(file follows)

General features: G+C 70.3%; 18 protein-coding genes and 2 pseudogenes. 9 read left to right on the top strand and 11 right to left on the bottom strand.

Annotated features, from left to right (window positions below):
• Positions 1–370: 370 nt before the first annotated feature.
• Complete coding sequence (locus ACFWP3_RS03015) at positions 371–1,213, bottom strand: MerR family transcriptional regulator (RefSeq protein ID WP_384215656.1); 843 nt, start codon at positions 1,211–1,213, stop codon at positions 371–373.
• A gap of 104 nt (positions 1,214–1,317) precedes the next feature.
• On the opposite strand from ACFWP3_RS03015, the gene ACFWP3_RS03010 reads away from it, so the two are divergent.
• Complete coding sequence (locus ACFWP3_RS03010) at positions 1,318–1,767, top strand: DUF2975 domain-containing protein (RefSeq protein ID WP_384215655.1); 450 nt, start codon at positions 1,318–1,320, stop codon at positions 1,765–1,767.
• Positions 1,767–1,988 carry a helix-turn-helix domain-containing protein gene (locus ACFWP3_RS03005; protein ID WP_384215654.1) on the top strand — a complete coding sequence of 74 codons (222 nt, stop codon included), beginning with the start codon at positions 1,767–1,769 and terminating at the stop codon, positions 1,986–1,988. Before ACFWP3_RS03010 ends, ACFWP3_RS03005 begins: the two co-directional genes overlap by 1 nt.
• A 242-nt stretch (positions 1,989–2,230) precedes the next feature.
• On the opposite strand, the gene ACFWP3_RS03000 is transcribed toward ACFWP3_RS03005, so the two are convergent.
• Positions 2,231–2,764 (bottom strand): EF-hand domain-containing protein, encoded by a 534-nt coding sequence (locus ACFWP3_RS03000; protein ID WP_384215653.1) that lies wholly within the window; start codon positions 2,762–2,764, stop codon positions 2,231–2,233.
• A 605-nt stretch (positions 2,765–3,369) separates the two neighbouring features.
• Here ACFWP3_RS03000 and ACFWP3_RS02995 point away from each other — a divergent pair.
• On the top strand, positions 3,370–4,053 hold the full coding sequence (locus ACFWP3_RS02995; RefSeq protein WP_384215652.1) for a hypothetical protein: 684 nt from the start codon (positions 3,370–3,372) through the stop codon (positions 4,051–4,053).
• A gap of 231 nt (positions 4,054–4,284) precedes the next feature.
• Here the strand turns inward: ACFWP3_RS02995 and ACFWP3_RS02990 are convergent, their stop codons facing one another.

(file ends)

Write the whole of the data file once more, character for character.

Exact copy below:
General features: G+C 70.3%; 18 protein-coding genes and 2 pseudogenes. 9 read left to right on the top strand and 11 right to left on the bottom strand.

Annotated features, from left to right (window positions below):
• Positions 1–370: 370 nt before the first annotated feature.
• Complete coding sequence (locus ACFWP3_RS03015) at positions 371–1,213, bottom strand: MerR family transcriptional regulator (RefSeq protein ID WP_384215656.1); 843 nt, start codon at positions 1,211–1,213, stop codon at positions 371–373.
• A gap of 104 nt (positions 1,214–1,317) precedes the next feature.
• On the opposite strand from ACFWP3_RS03015, the gene ACFWP3_RS03010 reads away from it, so the two are divergent.
• Complete coding sequence (locus ACFWP3_RS03010) at positions 1,318–1,767, top strand: DUF2975 domain-containing protein (RefSeq protein ID WP_384215655.1); 450 nt, start codon at positions 1,318–1,320, stop codon at positions 1,765–1,767.
• Positions 1,767–1,988 carry a helix-turn-helix domain-containing protein gene (locus ACFWP3_RS03005; protein ID WP_384215654.1) on the top strand — a complete coding sequence of 74 codons (222 nt, stop codon included), beginning with the start codon at positions 1,767–1,769 and terminating at the stop codon, positions 1,986–1,988. Before ACFWP3_RS03010 ends, ACFWP3_RS03005 begins: the two co-directional genes overlap by 1 nt.
• A 242-nt stretch (positions 1,989–2,230) precedes the next feature.
• On the opposite strand, the gene ACFWP3_RS03000 is transcribed toward ACFWP3_RS03005, so the two are convergent.
• Positions 2,231–2,764 (bottom strand): EF-hand domain-containing protein, encoded by a 534-nt coding sequence (locus ACFWP3_RS03000; protein ID WP_384215653.1) that lies wholly within the window; start codon positions 2,762–2,764, stop codon positions 2,231–2,233.
• A 605-nt stretch (positions 2,765–3,369) separates the two neighbouring features.
• Here ACFWP3_RS03000 and ACFWP3_RS02995 point away from each other — a divergent pair.
• On the top strand, positions 3,370–4,053 hold the full coding sequence (locus ACFWP3_RS02995; RefSeq protein WP_384215652.1) for a hypothetical protein: 684 nt from the start codon (positions 3,370–3,372) through the stop codon (positions 4,051–4,053).
• A gap of 231 nt (positions 4,054–4,284) precedes the next feature.
• Here the strand turns inward: ACFWP3_RS02995 and ACFWP3_RS02990 are convergent, their stop codons facing one another.